Immigration Bill Appears Dead--Indefinitely

The United States Senate postponed action June 28 on comprehensive immigration reform--perhaps until after the 2008 November election--when an effort to limit debate on the Senate floor failed to garner enough votes.

In all, 46 senators voted to cut off the debate, but 60 votes were needed. The bill prompted a torrent of calls to Senate offices; so many that it was reported the Capitol phone system had to be closed down, the American Horse Council said. Most of the calls were in opposition to the bill.

“In the end, there was just too much controversy and public opposition to the bi-partisan compromise crafted by the White House and both Democratic and Republican Senators,” AHC president Jay Hickey said in a statement. “Obviously, it was not a perfect bill, but there were provisions in it that would have benefited the horse industry, which relies on foreign workers on its farms, ranches, racetracks, shows, and similar facilities.”

The AHC, which supported the legislation, said Democratic Majority Leader Harry Reid of Nevada had threatened before the vote to pull the bill from the floor, for a second time, if the “cloture vote” to limit debate failed. He followed through later in the day when he moved on to other legislation, effectively killing the bill for the foreseeable future.

“The House (of Representatives) has been waiting to see what the Senate would do with immigration reform,” Hickey said. “Now that the bill has failed a second time, it seems unlikely that the House will take up its version of comprehensive reform.”

Border security, additional enforcement capabilities, and a new electronic employment verification system would have had to be in place before many of the other provisions of the bill were triggered, the AHC said in a release. The bill also provided for a new two-year “Y Visa” for temporary workers that would have allowed them to enter the U.S. each year to fill low-skilled jobs, similar to the current H-2A and H-2B programs.  Such workers would have been able to enter the U.S. and work for three two-year terms provided they left the U.S. for a year between each term.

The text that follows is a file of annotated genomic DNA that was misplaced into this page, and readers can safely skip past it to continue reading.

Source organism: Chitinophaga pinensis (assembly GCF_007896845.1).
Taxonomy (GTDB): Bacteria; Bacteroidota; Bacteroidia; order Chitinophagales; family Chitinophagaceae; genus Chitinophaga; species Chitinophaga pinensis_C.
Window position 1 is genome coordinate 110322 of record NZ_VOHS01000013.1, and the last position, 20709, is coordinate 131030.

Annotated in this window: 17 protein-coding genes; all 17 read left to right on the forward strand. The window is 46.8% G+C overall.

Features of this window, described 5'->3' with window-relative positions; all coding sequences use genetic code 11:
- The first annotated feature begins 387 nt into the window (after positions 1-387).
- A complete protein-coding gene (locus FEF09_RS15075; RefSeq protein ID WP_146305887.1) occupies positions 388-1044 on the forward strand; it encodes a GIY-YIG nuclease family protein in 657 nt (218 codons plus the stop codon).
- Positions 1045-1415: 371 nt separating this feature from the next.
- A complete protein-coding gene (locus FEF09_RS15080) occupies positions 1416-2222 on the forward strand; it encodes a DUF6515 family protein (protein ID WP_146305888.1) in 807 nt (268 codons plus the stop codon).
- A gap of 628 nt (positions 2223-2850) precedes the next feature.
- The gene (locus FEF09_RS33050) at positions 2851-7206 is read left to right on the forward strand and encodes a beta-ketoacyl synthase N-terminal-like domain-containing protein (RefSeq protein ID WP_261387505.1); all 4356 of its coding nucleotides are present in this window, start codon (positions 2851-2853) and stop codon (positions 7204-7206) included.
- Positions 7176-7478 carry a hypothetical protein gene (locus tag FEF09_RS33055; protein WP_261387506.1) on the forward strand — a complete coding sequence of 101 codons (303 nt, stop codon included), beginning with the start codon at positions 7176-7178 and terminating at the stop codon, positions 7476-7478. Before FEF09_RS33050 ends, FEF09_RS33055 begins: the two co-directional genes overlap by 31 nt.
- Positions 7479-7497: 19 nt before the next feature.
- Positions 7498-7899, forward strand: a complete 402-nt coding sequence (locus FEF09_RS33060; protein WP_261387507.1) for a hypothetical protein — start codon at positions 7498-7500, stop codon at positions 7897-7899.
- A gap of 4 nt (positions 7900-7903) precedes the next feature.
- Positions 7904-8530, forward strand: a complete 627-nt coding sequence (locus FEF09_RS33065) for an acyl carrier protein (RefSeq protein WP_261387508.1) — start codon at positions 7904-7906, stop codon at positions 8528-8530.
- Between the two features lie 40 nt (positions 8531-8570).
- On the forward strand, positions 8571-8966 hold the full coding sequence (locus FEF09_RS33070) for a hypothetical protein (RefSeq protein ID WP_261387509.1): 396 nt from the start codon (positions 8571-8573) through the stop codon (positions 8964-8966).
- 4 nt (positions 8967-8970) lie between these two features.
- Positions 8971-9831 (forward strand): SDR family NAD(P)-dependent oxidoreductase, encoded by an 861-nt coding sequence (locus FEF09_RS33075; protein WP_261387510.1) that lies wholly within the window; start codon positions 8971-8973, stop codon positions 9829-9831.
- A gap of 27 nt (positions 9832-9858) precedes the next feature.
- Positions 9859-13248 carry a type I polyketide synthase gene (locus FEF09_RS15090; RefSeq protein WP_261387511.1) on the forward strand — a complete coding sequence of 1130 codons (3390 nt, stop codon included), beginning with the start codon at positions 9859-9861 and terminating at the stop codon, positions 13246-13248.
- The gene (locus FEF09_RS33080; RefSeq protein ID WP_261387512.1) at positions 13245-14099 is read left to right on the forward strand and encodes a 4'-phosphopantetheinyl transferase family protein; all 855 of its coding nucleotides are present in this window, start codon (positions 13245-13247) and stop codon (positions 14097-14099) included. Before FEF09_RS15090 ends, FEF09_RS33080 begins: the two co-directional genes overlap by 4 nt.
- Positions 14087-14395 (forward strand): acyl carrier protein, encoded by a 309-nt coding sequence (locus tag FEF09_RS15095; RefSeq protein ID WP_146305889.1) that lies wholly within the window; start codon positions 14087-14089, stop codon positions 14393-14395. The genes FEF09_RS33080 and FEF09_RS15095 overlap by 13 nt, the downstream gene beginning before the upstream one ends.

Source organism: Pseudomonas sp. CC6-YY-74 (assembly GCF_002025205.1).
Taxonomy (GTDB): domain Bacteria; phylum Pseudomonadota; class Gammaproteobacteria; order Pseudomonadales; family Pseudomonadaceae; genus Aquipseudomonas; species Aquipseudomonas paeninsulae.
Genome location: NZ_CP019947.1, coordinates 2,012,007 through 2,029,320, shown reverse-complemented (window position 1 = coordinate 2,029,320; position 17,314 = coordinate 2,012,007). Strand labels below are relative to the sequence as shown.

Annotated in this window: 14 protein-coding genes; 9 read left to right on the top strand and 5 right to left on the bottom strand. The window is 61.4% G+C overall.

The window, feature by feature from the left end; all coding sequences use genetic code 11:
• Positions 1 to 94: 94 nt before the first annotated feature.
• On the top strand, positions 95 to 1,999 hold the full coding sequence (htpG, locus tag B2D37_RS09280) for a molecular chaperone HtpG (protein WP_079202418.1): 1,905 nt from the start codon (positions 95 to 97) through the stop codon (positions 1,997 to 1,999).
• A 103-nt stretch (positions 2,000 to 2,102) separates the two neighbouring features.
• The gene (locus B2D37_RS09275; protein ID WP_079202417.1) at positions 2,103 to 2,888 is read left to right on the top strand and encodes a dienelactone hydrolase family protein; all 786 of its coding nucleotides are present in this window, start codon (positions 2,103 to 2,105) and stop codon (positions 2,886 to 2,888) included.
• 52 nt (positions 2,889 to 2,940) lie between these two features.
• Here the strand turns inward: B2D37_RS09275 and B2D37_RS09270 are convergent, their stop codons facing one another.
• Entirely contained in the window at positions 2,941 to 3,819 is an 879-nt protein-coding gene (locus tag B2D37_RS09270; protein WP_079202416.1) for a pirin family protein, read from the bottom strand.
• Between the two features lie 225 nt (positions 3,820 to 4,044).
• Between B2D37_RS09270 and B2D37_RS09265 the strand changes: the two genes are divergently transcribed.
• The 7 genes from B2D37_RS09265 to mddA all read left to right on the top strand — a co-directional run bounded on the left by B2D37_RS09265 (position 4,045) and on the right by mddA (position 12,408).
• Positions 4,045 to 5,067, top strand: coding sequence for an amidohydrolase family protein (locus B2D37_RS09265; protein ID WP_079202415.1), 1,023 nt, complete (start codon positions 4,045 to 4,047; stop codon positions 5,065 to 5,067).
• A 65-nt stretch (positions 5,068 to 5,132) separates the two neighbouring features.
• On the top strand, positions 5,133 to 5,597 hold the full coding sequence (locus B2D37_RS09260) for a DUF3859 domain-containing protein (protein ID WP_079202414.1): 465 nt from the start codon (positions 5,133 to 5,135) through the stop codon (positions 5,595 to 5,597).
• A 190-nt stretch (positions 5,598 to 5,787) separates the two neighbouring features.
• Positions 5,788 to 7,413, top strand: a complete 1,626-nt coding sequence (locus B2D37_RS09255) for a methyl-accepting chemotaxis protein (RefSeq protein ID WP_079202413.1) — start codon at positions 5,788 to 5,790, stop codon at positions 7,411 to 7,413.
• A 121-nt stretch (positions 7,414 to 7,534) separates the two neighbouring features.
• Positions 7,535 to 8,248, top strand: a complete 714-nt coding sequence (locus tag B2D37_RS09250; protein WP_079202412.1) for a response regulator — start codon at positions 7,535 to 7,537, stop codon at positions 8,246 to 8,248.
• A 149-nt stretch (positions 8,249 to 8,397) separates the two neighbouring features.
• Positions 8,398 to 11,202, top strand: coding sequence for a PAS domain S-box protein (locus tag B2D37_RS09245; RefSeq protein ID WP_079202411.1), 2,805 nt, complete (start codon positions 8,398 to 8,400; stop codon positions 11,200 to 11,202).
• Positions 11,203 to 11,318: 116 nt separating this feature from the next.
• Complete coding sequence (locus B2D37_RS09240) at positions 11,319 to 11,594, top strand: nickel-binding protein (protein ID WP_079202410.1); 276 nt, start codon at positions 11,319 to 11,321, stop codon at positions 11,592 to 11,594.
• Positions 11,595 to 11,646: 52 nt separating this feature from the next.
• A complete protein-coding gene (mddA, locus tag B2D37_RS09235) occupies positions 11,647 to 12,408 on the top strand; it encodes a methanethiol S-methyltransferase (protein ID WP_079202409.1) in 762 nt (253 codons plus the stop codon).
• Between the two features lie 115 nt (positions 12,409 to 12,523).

The immigration legislation also included many of the provisions in the agriculture-specific AgJOBS bill, which recognized the special seasonal needs of agriculture, including horse farms.

Undocumented workers in the U.S. as of Jan. 1, 2007 could have applied for a new “Z Visa,” which could be renewed every four years. The AHC said that would have permitted an estimated 12 million undocumented workers in the U.S., including some in the horse industry, to regularize their status and continue working. To receive the visa, workers would have had to pass a criminal background check and pay fines.

“Whether comprehensive legislation can still be considered, or whether a piece-meal approach to reform - like taking border security first, then temporary worker programs, and then handling the millions of undocumented workers - remains to be seen,” Hickey said. “The approach until now has been to try to eat the whole apple at one time. But I suspect there’s not much stomach in Congress for stepping back into that orchard with its hornets’ nests. Maybe after a long break, the will might return. But it has been bruising over the last six weeks in the Senate.”

President Bush has said the legislation is imperfect but necessary to correct a situation by which many illegal immigrants use forged documents or lapsed visas to live and work in the U.S., the Associated Press reported. The bill would have created a new guest-worker program and allowed millions of illegal immigrants to obtain legal status if they briefly returned home.

According to published reports, Republicans led the opposition, claiming the federal government must first secure U.S. borders before it grants immigrants legal status.

“Americans feel they are losing their country to a government that has seemed to not have the competence or the ability to carry out the things that it says it will do,” the Associated Press quoted Republican Sen. Bob Corker of Tennessee as saying.

Supporters of the immigration bill claim border security and immigrant status go hand in hand.

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